He dangles the cigarettes, smirks into the space between them, and pulls a lighter out of his pocket. It fits neatly in his palm. Her eyes are drawn to his hands by the slow and deliberate way he unties the string. He should be on the stage he craves the drama so much.
One cigarette is between his lips. He lets the other two fall on the floor where he grinds them into the carpet with his shoe.
‘I don’t know why you keep disobeying,’ he mumbles. ‘I’ve told you not to smoke.’ His inhalation is long and slow as the lighter flares at the durry, drawing the moment in with the suck of his breath.
He’s going to hurt her, he always does.
The tip of the cigarette puffs yellow and then orange where the tobacco flames and curls in a fire lick that reaches upwards in a fine line of smoke. He takes the cigarette from his mouth with a reverse-peace-V of his fingers and laughs at the little flutter of her eyelids.
‘Give me your hand.’
She doesn’t obey. Both hands are clasped into fists that are buried in the vinyl of her bag.
‘Give me your hand,’ he repeats in a quiet voice because she has nowhere to go. She turns from the smoke, just enough to catch fresh air, because she will not be the one to look away.
A step around the table.
He reaches for her hand.
‘No,’ Jean says and moves back, but she will not run.
He wrests her hand from the bag at her chest.
‘You do this to yourself, you know,’ he mumbles through the durry, unfolding her fingers to expose her palm. Another suck and the red burns to orange, and yellow, and she re-clenches her hand in a fist.
He smiles. ‘Open it.’
He forces her—hand upturned as if she were catching raindrops from an absent sky.
‘Don’t fight,’ he says, but one day she imagines she will. She’ll tie him down with long lengths of something strong and gloat over his fear.
This will be the last time, she repeats in her head. The last time, and she focuses her hate.
The durry is back in his mouth for a suck to flare the tip. He turns the cigarette perpendicular to her palm, and presses down. Heat boils the perspiration to a sizzle on her skin and the smell of burning flesh fills the room for 5, 4, 3, 2, 1, and Jean is weeping.
She drops to her knees.
‘Will you do it again?’ he asks.
And she wills a memory in herself so strong that her daughters and their daughters will have it as a part of them.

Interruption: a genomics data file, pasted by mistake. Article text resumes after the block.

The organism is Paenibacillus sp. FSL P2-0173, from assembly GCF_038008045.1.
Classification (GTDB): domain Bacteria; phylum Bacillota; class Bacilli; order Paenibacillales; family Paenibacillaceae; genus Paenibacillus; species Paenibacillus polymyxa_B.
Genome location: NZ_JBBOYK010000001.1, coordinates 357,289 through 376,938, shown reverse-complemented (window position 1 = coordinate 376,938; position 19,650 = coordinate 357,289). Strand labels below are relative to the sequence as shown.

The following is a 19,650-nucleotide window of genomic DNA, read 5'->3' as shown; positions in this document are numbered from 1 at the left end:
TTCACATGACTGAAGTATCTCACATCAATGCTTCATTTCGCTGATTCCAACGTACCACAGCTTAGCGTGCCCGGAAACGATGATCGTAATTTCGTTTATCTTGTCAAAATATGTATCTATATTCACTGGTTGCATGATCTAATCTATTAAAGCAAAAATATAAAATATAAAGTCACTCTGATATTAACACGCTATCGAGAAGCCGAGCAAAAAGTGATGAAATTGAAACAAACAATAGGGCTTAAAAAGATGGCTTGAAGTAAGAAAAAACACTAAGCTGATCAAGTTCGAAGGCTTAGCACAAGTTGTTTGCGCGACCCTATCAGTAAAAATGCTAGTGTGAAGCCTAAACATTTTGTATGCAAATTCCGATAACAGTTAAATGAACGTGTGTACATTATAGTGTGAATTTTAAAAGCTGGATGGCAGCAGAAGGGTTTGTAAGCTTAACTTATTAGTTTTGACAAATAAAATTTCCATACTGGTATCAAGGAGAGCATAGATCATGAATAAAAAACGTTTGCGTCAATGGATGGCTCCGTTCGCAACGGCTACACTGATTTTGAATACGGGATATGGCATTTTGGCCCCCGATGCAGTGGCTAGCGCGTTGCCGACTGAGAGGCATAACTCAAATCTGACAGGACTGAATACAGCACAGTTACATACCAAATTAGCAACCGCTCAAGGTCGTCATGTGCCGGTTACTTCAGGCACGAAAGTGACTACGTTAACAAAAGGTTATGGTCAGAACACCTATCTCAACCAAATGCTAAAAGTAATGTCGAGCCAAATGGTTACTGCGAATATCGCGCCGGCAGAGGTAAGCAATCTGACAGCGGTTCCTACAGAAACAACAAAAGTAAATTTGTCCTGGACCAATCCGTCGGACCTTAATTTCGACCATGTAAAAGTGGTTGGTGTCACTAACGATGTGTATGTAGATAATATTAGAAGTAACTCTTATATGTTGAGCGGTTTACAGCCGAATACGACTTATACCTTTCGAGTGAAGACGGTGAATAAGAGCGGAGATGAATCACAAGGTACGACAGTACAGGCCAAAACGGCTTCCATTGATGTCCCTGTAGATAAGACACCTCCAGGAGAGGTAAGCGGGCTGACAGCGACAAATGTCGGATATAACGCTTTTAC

Her answer is a whispered ‘no’.
He sucks again on the cigarette and then places its length across her palm, closing her fingers around it.
‘Will you do it again?’
‘No,’ she says, the word strong in her mind but it comes out as a whimper.
‘No,’ she cries and spits on the carpet at his feet.
He drops her hand. ‘Now clean up the mess.’
The front door closes softly behind him but Jean stays on her knees. This is the last time, she repeats until the words exist outside of her head. They swirl around the room and lift her to her feet. Carry her to the kitchen. Raise her hand to the tap.
The last time, the cool water says.
The last time, from the walls.
And Jean makes plans for how she and her daughters will leave.
‘He forgets my name but he always tells me he loves me.’ The wife turns to him and takes his hand. ‘We’ve had a good life, haven’t we love.’ It’s not a question—it’s a statement they’ve agreed on before.
The man nods, a smile touches his lips, but his eyes are vacant of the thought his lips have heard. Then he’s lost again until his wife speaks and something flickers, and another half-smile comes.
‘How much water does he need to drink?’ she asks.
‘Enough to see his prostate through his bladder.’
It’s usually an easy scan for Gail, to see the prostate gland, but with this man everything is hard. Without his wife the scan would be impossible because he doesn’t hear Gail. Or he doesn’t comprehend. What a relief it might be to hear only words that make sense.